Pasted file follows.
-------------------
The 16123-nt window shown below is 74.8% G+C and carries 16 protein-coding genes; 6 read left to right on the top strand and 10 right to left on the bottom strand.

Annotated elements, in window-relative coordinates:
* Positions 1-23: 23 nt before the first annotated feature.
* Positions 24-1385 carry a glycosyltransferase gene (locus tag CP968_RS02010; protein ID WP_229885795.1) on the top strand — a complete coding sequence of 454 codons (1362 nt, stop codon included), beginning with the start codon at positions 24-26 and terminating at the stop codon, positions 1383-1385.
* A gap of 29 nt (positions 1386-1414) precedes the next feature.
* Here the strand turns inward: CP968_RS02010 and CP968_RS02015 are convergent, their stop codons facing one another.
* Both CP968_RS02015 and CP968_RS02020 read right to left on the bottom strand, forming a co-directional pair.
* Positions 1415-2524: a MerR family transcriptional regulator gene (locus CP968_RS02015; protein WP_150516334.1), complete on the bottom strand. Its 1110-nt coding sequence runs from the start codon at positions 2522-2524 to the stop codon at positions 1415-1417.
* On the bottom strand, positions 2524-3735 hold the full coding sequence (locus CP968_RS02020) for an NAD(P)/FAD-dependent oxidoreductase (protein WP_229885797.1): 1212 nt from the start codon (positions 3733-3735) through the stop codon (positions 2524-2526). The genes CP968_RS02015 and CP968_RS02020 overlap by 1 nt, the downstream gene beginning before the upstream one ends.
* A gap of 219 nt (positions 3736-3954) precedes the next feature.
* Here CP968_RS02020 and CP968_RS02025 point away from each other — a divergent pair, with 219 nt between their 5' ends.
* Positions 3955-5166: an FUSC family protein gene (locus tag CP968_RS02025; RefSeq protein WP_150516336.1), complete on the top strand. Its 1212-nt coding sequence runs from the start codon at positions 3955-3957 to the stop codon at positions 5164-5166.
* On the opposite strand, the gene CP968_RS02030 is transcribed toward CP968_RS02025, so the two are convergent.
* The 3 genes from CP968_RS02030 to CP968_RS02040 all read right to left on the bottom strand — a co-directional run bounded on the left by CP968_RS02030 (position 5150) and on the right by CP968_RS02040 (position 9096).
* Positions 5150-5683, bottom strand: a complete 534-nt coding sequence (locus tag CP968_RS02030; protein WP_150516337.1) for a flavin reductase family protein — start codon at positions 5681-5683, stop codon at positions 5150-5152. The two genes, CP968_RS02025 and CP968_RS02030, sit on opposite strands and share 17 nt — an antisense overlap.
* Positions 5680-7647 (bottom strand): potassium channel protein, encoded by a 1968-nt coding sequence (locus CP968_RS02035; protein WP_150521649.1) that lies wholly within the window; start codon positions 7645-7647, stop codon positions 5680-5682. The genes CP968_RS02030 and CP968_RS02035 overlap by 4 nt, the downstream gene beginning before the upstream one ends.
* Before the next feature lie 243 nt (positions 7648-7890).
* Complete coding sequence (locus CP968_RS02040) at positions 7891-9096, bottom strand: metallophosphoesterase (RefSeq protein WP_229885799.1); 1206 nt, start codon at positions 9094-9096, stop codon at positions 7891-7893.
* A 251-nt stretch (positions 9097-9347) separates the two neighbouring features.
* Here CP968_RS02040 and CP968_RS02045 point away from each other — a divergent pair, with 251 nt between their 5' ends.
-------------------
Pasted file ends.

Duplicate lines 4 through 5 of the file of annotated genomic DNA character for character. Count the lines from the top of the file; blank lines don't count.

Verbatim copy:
* Positions 24-1385 carry a glycosyltransferase gene (locus tag CP968_RS02010; protein ID WP_229885795.1) on the top strand — a complete coding sequence of 454 codons (1362 nt, stop codon included), beginning with the start codon at positions 24-26 and terminating at the stop codon, positions 1383-1385.
* A gap of 29 nt (positions 1386-1414) precedes the next feature.